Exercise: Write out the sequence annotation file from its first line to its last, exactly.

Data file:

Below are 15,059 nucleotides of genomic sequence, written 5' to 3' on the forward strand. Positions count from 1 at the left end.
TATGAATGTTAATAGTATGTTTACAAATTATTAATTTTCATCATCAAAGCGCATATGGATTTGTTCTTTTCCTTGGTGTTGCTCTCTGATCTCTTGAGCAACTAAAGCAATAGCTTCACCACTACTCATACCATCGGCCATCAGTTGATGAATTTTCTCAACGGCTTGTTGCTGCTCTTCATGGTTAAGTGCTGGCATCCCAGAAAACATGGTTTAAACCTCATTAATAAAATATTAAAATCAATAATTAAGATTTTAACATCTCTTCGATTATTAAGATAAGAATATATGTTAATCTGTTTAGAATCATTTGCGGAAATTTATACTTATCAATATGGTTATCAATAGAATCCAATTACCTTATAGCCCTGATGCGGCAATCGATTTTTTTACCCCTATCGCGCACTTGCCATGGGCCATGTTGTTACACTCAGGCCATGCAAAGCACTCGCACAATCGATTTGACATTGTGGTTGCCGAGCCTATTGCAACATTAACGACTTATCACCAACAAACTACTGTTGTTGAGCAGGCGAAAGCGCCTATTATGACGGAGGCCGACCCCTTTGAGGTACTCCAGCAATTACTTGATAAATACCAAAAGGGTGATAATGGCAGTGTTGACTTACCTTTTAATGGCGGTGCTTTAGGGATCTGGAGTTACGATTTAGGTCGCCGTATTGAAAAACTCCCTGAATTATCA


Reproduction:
Below are 15,059 nucleotides of genomic sequence, written 5' to 3' on the forward strand. Positions count from 1 at the left end.
TATGAATGTTAATAGTATGTTTACAAATTATTAATTTTCATCATCAAAGCGCATATGGATTTGTTCTTTTCCTTGGTGTTGCTCTCTGATCTCTTGAGCAACTAAAGCAATAGCTTCACCACTACTCATACCATCGGCCATCAGTTGATGAATTTTCTCAACGGCTTGTTGCTGCTCTTCATGGTTAAGTGCTGGCATCCCAGAAAACATGGTTTAAACCTCATTAATAAAATATTAAAATCAATAATTAAGATTTTAACATCTCTTCGATTATTAAGATAAGAATATATGTTAATCTGTTTAGAATCATTTGCGGAAATTTATACTTATCAATATGGTTATCAATAGAATCCAATTACCTTATAGCCCTGATGCGGCAATCGATTTTTTTACCCCTATCGCGCACTTGCCATGGGCCATGTTGTTACACTCAGGCCATGCAAAGCACTCGCACAATCGATTTGACATTGTGGTTGCCGAGCCTATTGCAACATTAACGACTTATCACCAACAAACTACTGTTGTTGAGCAGGCGAAAGCGCCTATTATGACGGAGGCCGACCCCTTTGAGGTACTCCAGCAATTACTTGATAAATACCAAAAGGGTGATAATGGCAGTGTTGACTTACCTTTTAATGGCGGTGCTTTAGGGATCTGGAGTTACGATTTAGGTCGCCGTATTGAAAAACTCCCTGAATTATCA